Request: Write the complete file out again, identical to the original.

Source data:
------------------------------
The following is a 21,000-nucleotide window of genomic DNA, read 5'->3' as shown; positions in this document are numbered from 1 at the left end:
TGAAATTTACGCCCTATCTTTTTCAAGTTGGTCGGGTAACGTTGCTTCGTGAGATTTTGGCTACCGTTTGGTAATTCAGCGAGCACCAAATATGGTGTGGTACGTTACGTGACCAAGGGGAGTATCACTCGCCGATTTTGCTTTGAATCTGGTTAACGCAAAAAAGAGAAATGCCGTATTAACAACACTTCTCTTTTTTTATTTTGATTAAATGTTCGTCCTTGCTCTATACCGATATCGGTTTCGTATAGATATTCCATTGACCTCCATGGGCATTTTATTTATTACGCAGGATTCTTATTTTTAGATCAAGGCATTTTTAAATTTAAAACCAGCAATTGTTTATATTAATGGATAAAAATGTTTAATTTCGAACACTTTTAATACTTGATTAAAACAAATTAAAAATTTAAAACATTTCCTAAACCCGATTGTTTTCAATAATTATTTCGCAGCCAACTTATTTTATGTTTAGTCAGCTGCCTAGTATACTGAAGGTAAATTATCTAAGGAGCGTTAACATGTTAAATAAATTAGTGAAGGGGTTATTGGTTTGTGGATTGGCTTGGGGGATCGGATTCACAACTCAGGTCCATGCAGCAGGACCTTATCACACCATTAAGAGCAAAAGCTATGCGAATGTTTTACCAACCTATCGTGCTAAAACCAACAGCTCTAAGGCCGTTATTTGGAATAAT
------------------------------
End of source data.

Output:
The following is a 21,000-nucleotide window of genomic DNA, read 5'->3' as shown; positions in this document are numbered from 1 at the left end:
TGAAATTTACGCCCTATCTTTTTCAAGTTGGTCGGGTAACGTTGCTTCGTGAGATTTTGGCTACCGTTTGGTAATTCAGCGAGCACCAAATATGGTGTGGTACGTTACGTGACCAAGGGGAGTATCACTCGCCGATTTTGCTTTGAATCTGGTTAACGCAAAAAAGAGAAATGCCGTATTAACAACACTTCTCTTTTTTTATTTTGATTAAATGTTCGTCCTTGCTCTATACCGATATCGGTTTCGTATAGATATTCCATTGACCTCCATGGGCATTTTATTTATTACGCAGGATTCTTATTTTTAGATCAAGGCATTTTTAAATTTAAAACCAGCAATTGTTTATATTAATGGATAAAAATGTTTAATTTCGAACACTTTTAATACTTGATTAAAACAAATTAAAAATTTAAAACATTTCCTAAACCCGATTGTTTTCAATAATTATTTCGCAGCCAACTTATTTTATGTTTAGTCAGCTGCCTAGTATACTGAAGGTAAATTATCTAAGGAGCGTTAACATGTTAAATAAATTAGTGAAGGGGTTATTGGTTTGTGGATTGGCTTGGGGGATCGGATTCACAACTCAGGTCCATGCAGCAGGACCTTATCACACCATTAAGAGCAAAAGCTATGCGAATGTTTTACCAACCTATCGTGCTAAAACCAACAGCTCTAAGGCCGTTATTTGGAATAAT